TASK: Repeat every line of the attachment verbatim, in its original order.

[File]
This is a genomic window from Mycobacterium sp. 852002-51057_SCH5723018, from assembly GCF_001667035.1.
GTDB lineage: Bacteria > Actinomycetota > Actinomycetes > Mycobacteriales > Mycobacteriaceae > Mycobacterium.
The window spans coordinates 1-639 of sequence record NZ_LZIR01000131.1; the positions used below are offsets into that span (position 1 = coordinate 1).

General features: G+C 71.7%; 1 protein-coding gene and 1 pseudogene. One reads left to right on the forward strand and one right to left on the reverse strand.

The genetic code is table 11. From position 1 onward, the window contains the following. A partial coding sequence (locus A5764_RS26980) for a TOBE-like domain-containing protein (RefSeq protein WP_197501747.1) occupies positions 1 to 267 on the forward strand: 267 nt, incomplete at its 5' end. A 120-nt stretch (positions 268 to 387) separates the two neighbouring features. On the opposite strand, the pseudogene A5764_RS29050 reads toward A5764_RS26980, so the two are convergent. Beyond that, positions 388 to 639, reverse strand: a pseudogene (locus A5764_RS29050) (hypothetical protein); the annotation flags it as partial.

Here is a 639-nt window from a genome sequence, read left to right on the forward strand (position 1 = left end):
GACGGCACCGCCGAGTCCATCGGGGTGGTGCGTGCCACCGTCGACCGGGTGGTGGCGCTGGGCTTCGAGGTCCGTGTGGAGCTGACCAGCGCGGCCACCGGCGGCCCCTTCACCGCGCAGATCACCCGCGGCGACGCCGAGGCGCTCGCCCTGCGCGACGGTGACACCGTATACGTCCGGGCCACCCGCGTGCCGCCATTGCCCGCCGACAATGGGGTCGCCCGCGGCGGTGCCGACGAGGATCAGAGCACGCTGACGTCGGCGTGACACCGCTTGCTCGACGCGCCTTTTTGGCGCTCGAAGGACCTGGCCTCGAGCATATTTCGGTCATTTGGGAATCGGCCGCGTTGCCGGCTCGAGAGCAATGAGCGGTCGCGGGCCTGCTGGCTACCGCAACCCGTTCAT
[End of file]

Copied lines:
This is a genomic window from Mycobacterium sp. 852002-51057_SCH5723018, from assembly GCF_001667035.1.
GTDB lineage: Bacteria > Actinomycetota > Actinomycetes > Mycobacteriales > Mycobacteriaceae > Mycobacterium.
The window spans coordinates 1-639 of sequence record NZ_LZIR01000131.1; the positions used below are offsets into that span (position 1 = coordinate 1).

General features: G+C 71.7%; 1 protein-coding gene and 1 pseudogene. One reads left to right on the forward strand and one right to left on the reverse strand.

The genetic code is table 11. From position 1 onward, the window contains the following. A partial coding sequence (locus A5764_RS26980) for a TOBE-like domain-containing protein (RefSeq protein WP_197501747.1) occupies positions 1 to 267 on the forward strand: 267 nt, incomplete at its 5' end. A 120-nt stretch (positions 268 to 387) separates the two neighbouring features. On the opposite strand, the pseudogene A5764_RS29050 reads toward A5764_RS26980, so the two are convergent. Beyond that, positions 388 to 639, reverse strand: a pseudogene (locus A5764_RS29050) (hypothetical protein); the annotation flags it as partial.

Here is a 639-nt window from a genome sequence, read left to right on the forward strand (position 1 = left end):
GACGGCACCGCCGAGTCCATCGGGGTGGTGCGTGCCACCGTCGACCGGGTGGTGGCGCTGGGCTTCGAGGTCCGTGTGGAGCTGACCAGCGCGGCCACCGGCGGCCCCTTCACCGCGCAGATCACCCGCGGCGACGCCGAGGCGCTCGCCCTGCGCGACGGTGACACCGTATACGTCCGGGCCACCCGCGTGCCGCCATTGCCCGCCGACAATGGGGTCGCCCGCGGCGGTGCCGACGAGGATCAGAGCACGCTGACGTCGGCGTGACACCGCTTGCTCGACGCGCCTTTTTGGCGCTCGAAGGACCTGGCCTCGAGCATATTTCGGTCATTTGGGAATCGGCCGCGTTGCCGGCTCGAGAGCAATGAGCGGTCGCGGGCCTGCTGGCTACCGCAACCCGTTCAT